As the weather starts to cool off, you are probably thinking about how you’ll make the most of your heating and cooling. After all, HVAC expenses frequently add up to a significant chunk of your monthly electric bill. To figure out new ways to lower their HVAC bill, some homeowners look closer at their thermostat. Could there be a setting they could use to increase efficiency?

The bulk of thermostats have a ‘Fan’ or ‘Fan On’ setting. But if the fan is on during a typical cycle, what will the fan setting offer for an HVAC system? This guide can help. We’ll review precisely what the fan setting is and how you can use it to save money over the summer or winter.

My Thermostat Has a Fan Setting?

For the majority of thermostats, the fan setting means that the HVAC blower fan stays on. A few furnaces will operate at a low level in this setting, but in most cases heating or cooling isn’t being made. The ‘Auto’ setting, in contrast, will start the fan through a heating or cooling cycle and turn it off once the cycle is over.

There are pros and cons to switching on the fan setting on your thermostat, and whether you do or don’t {will|can|should]] depend on your unique comfort requirements.

Advantages to using the Fan/On setting:

  • You can keep the temperature in every room more uniform by allowing the fan to keep circulating air.
  • Indoor air quality should improve because continuous airflow will keep forcing airborne pollutants into the air filter.
  • A smaller amount of start-stop cycles for the system’s fan helps lengthen its life span. Because the air handler is usually connected to the furnace, this means you could avoid needing furnace repair.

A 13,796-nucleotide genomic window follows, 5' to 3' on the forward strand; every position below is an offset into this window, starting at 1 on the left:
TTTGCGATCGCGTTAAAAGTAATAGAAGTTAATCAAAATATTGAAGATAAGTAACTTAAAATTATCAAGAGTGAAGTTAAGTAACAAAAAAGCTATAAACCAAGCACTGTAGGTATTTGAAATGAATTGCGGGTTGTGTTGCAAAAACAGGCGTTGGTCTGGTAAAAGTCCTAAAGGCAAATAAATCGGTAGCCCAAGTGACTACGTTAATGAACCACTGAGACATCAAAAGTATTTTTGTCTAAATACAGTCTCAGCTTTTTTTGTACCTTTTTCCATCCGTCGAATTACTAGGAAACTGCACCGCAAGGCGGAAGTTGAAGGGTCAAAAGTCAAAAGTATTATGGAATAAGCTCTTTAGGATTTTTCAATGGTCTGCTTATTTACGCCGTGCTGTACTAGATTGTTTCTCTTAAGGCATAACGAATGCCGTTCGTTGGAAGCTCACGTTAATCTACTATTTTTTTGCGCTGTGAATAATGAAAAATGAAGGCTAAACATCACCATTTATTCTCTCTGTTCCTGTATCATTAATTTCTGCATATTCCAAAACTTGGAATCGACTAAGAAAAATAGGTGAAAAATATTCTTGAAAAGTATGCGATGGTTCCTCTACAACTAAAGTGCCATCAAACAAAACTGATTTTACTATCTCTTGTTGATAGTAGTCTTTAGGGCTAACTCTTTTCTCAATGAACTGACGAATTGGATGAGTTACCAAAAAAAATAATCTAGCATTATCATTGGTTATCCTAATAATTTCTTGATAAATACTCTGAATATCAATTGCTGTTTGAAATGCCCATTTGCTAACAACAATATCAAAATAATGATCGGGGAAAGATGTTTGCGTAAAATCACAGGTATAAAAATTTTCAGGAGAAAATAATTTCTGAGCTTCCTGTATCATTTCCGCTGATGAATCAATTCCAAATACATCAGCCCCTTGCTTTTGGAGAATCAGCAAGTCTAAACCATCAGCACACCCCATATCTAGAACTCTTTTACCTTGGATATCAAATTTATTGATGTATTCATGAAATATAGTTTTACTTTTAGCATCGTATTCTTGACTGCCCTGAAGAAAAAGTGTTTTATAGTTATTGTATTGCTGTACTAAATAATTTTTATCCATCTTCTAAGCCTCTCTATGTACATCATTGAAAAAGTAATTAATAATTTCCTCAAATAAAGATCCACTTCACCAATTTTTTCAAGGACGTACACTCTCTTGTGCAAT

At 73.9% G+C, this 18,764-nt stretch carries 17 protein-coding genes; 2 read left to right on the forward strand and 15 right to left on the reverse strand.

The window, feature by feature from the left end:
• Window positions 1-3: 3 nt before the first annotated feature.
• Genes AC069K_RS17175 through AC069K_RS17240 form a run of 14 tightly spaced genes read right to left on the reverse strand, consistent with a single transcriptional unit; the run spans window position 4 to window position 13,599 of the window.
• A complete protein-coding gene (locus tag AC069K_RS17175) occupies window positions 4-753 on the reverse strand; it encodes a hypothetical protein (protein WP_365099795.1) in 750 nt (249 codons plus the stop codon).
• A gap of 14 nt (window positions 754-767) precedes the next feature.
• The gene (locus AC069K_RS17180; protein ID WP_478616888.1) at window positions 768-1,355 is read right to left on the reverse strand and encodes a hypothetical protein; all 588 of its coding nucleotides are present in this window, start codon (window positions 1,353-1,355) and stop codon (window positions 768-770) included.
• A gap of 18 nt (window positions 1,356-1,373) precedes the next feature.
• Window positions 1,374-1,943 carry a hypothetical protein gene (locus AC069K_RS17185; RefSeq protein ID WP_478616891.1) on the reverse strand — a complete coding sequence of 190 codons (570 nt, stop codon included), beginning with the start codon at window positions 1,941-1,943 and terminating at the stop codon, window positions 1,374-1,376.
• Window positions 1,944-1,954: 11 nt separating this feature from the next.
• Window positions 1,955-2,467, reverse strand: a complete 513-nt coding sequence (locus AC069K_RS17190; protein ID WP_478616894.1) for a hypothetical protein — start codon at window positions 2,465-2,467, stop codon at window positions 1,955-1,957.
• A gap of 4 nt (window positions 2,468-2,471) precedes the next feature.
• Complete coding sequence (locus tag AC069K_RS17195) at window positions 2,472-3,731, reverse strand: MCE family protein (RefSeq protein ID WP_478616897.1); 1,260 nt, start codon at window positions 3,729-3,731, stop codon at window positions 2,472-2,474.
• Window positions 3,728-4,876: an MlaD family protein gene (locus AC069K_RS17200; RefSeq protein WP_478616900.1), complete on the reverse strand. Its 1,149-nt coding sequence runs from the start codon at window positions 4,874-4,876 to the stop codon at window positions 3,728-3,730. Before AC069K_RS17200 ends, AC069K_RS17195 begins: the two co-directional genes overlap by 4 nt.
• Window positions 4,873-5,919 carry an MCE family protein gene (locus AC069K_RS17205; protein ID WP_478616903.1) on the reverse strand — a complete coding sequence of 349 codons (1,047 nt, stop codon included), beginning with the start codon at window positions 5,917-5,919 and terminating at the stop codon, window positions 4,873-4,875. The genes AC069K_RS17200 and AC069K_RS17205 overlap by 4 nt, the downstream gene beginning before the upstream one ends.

Drawbacks to switching to the Fan/On setting:

  • A continuous fan could add to your energy expenses by a small margin.
  • Constant airflow may clog your air filter soon, increasing the frequency you should replace it.

{Choosing Between|Should My Thermostat Be on|Which Setting for My Thermostat? Fan or Auto in Each Season

During the summer, warm air may stick around in unfinished spaces including the attic or an attached garage. If you keep the fan running, your HVAC system may draw this warm air into the rest of your home, pushing the HVAC system to run longer to preserve the preferred temperature. In extreme heat, this could lead to needing AC repair more quickly as wear and tear gets worse.

The opposite can occur in the winter. Cooler spaces such as a basement will hold onto cooler air, which may eventually make its way into the rest of your home. Leaving the fan setting on may pull more cold air upward, increasing the amount of heating you need to remain warm.

If you’re still trying to figure out if you should try the fan/on setting, don’t forget that every home and family’s comfort needs are different. Leaving the HVAC system’s fan on might work for you if:

Someone in your household has allergies. Allergies and other respiratory conditions can be stressful on the family. Leaving the fan on can help to enhance indoor air quality, helping your family breathe easier.

Your home experiences hot and cold spots. All kinds of homes deal with stubborn hot and cold spots that quickly return to a temperature different from the rest of the house. The fan setting should help limit these changes by consistently refreshing each room’s ventilation.